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Bullying

Bullying is treated very seriously at Head Start as it involves the persistent physical or verbal abuse of another child or children. It is characterised by intent to hurt, often planned, and accompanied by an awareness of the impact of the bullying behaviour.

A child who is bullying has reached a stage of cognitive development where he or she is able to plan to carry out a premeditated intent to cause distress in another.

If a child bullies another child/children, the children who have been bullied are shown that their concerns will be listened to and acted upon.

• Intervention will take place to stop the child who is bullying from harming the other child/children.

• Explanations will be given to the child doing the bullying why her/his behaviour is not acceptable.

• Reassurance will be given to the child/children who have been bullied.

• Help will be given to the child who has done the bullying to recognise the impact of their actions.

• Children who bully will receive positive feedback for considerate behaviour and are given opportunities to practise and reflect on considerate behaviour.

• Children who bully will not be labelled as ‘bullies’.

• It is recognised that children who bully may be experiencing bullying themselves, or be subject to abuse or other circumstance causing them to express their anger in negative ways towards others.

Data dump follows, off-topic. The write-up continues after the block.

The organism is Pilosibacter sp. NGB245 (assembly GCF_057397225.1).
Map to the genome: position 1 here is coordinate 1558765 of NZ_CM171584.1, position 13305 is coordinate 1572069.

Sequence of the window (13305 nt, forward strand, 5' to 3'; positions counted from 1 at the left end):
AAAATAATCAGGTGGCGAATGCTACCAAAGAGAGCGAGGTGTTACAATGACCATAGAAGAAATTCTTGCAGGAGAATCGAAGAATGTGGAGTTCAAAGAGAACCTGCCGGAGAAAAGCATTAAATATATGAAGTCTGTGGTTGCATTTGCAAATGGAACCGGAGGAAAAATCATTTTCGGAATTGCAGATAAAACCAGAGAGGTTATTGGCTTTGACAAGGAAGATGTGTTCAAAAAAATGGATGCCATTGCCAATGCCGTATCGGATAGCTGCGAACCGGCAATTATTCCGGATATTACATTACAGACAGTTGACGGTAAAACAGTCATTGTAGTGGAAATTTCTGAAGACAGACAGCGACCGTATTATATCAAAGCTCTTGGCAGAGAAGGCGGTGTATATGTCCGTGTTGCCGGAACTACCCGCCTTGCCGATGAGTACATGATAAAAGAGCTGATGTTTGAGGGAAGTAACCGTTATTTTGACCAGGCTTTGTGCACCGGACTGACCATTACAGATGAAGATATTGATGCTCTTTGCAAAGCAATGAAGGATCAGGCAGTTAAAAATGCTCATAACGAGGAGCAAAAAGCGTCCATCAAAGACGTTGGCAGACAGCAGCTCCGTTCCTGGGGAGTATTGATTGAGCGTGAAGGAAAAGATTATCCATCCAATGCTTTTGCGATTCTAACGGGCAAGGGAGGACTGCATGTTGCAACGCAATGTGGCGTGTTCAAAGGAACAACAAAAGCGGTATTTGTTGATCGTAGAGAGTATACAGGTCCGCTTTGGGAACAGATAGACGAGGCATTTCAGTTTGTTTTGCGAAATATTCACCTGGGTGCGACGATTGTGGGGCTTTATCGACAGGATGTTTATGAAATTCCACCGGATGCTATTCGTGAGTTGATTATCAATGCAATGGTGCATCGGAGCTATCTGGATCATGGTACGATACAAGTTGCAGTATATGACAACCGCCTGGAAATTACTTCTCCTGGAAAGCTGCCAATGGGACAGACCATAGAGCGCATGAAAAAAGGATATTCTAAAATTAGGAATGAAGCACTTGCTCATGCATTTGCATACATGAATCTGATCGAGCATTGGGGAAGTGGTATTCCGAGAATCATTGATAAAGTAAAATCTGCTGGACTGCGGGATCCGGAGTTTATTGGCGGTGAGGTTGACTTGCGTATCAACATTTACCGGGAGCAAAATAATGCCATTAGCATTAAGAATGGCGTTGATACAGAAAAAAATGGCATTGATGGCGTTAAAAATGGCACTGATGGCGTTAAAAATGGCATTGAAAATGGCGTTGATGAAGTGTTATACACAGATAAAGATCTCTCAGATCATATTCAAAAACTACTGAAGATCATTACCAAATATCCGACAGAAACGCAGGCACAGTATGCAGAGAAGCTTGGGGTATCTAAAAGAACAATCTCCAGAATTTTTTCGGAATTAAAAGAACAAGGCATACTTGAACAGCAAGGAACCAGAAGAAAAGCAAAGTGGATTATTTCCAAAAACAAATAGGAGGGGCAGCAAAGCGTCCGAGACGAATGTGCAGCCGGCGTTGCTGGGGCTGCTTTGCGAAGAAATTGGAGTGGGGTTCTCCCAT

• It is recognised that children who bully are often unable to empathise with others and for this reason there is no insistence that they say sorry unless it is clear that they feel genuine remorse for what they have done. Empty apologies are just as hurtful to the bullied child as the original behaviour.

• Discussions will take place with the parents of the child who did the bullying and a plan for handling the child's behaviour will be worked out with them.

• The parents of the child who has been bullied will be told about the situation, explaining tha the child who did the bullying is being helped to adopt more acceptable ways of behaving.